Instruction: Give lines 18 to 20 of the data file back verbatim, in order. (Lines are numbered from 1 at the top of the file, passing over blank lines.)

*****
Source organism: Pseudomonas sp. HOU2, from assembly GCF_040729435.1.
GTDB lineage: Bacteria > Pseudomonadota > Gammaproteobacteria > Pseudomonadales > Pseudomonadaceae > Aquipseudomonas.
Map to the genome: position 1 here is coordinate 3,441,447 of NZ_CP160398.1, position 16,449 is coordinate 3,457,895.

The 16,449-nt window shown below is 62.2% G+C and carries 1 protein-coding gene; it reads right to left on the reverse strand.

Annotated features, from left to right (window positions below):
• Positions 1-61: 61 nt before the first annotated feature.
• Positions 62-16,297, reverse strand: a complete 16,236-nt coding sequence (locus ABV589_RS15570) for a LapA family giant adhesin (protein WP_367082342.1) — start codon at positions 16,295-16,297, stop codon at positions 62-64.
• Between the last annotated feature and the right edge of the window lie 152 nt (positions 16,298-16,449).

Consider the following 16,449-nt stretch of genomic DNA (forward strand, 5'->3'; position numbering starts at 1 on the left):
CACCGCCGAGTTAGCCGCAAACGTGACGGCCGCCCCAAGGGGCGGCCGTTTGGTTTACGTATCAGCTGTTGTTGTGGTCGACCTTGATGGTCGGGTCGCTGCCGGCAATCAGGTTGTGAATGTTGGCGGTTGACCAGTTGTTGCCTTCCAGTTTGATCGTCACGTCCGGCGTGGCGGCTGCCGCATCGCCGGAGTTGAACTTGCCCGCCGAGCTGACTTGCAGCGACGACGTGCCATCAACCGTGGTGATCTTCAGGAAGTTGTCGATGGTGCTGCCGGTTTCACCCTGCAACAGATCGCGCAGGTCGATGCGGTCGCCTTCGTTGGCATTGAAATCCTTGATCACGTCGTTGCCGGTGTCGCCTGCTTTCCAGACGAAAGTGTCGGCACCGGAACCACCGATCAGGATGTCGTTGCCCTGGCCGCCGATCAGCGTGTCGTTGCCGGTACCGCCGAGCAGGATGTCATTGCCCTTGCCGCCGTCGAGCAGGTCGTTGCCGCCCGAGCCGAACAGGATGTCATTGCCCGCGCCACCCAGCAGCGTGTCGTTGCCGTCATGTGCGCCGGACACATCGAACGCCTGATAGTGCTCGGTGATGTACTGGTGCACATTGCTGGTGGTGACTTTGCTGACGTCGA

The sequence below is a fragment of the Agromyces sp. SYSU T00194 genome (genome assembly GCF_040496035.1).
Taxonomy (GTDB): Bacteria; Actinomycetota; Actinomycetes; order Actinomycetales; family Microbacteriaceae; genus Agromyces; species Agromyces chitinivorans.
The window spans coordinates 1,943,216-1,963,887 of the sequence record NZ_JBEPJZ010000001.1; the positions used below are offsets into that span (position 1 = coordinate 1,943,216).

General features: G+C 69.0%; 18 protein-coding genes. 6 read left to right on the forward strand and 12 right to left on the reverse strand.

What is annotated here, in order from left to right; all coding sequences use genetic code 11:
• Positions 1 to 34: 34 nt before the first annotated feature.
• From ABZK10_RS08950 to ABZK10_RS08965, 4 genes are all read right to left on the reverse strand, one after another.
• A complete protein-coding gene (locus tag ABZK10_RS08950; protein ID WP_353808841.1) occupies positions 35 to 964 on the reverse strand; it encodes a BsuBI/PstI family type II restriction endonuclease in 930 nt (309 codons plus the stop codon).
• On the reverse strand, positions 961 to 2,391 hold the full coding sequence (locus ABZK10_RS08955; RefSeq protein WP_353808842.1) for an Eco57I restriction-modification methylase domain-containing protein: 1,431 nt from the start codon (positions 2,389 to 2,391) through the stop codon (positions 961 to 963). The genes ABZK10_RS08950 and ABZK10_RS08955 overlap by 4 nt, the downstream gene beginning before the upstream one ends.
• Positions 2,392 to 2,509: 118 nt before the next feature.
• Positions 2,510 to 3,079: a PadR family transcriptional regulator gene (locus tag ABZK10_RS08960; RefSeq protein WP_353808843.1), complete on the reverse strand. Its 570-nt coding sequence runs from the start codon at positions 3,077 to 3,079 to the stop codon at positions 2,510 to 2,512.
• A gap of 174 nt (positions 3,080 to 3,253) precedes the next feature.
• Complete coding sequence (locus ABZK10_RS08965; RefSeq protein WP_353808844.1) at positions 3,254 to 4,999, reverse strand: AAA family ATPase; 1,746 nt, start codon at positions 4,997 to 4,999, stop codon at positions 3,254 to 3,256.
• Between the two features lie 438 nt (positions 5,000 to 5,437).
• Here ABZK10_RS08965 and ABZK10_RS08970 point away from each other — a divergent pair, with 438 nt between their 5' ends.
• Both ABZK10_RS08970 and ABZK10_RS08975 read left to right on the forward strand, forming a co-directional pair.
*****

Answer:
• A complete protein-coding gene (locus tag ABZK10_RS08950; protein ID WP_353808841.1) occupies positions 35 to 964 on the reverse strand; it encodes a BsuBI/PstI family type II restriction endonuclease in 930 nt (309 codons plus the stop codon).
• On the reverse strand, positions 961 to 2,391 hold the full coding sequence (locus ABZK10_RS08955; RefSeq protein WP_353808842.1) for an Eco57I restriction-modification methylase domain-containing protein: 1,431 nt from the start codon (positions 2,389 to 2,391) through the stop codon (positions 961 to 963). The genes ABZK10_RS08950 and ABZK10_RS08955 overlap by 4 nt, the downstream gene beginning before the upstream one ends.
• Positions 2,392 to 2,509: 118 nt before the next feature.